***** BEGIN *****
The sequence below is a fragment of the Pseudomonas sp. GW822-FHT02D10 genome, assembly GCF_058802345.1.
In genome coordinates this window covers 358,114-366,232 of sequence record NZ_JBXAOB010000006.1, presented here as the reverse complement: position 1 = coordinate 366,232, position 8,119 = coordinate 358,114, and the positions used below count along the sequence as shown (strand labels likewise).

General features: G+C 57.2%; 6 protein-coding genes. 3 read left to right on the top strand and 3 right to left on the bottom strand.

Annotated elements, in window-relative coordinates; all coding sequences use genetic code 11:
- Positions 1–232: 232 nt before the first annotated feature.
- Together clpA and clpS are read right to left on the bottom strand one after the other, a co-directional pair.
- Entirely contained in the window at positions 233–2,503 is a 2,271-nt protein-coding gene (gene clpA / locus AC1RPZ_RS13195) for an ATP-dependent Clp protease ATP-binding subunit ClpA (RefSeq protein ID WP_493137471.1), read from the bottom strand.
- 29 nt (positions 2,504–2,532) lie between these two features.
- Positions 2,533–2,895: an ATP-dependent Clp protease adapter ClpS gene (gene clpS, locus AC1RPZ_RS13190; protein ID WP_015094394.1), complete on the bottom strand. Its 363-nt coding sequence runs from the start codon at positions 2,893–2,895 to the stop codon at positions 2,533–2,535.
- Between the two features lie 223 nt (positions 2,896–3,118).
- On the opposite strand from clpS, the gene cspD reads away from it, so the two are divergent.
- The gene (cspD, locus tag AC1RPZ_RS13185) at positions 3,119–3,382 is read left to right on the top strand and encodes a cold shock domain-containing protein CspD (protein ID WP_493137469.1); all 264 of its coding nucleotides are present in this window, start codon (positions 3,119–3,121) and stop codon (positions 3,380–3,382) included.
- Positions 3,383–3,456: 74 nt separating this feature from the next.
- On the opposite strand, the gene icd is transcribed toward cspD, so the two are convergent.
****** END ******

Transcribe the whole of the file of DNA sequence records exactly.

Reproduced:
The sequence below is a fragment of the Pseudomonas sp. GW822-FHT02D10 genome, assembly GCF_058802345.1.
In genome coordinates this window covers 358,114-366,232 of sequence record NZ_JBXAOB010000006.1, presented here as the reverse complement: position 1 = coordinate 366,232, position 8,119 = coordinate 358,114, and the positions used below count along the sequence as shown (strand labels likewise).

General features: G+C 57.2%; 6 protein-coding genes. 3 read left to right on the top strand and 3 right to left on the bottom strand.

Annotated elements, in window-relative coordinates; all coding sequences use genetic code 11:
- Positions 1–232: 232 nt before the first annotated feature.
- Together clpA and clpS are read right to left on the bottom strand one after the other, a co-directional pair.
- Entirely contained in the window at positions 233–2,503 is a 2,271-nt protein-coding gene (gene clpA / locus AC1RPZ_RS13195) for an ATP-dependent Clp protease ATP-binding subunit ClpA (RefSeq protein ID WP_493137471.1), read from the bottom strand.
- 29 nt (positions 2,504–2,532) lie between these two features.
- Positions 2,533–2,895: an ATP-dependent Clp protease adapter ClpS gene (gene clpS, locus AC1RPZ_RS13190; protein ID WP_015094394.1), complete on the bottom strand. Its 363-nt coding sequence runs from the start codon at positions 2,893–2,895 to the stop codon at positions 2,533–2,535.
- Between the two features lie 223 nt (positions 2,896–3,118).
- On the opposite strand from clpS, the gene cspD reads away from it, so the two are divergent.
- The gene (cspD, locus tag AC1RPZ_RS13185) at positions 3,119–3,382 is read left to right on the top strand and encodes a cold shock domain-containing protein CspD (protein ID WP_493137469.1); all 264 of its coding nucleotides are present in this window, start codon (positions 3,119–3,121) and stop codon (positions 3,380–3,382) included.
- Positions 3,383–3,456: 74 nt separating this feature from the next.
- On the opposite strand, the gene icd is transcribed toward cspD, so the two are convergent.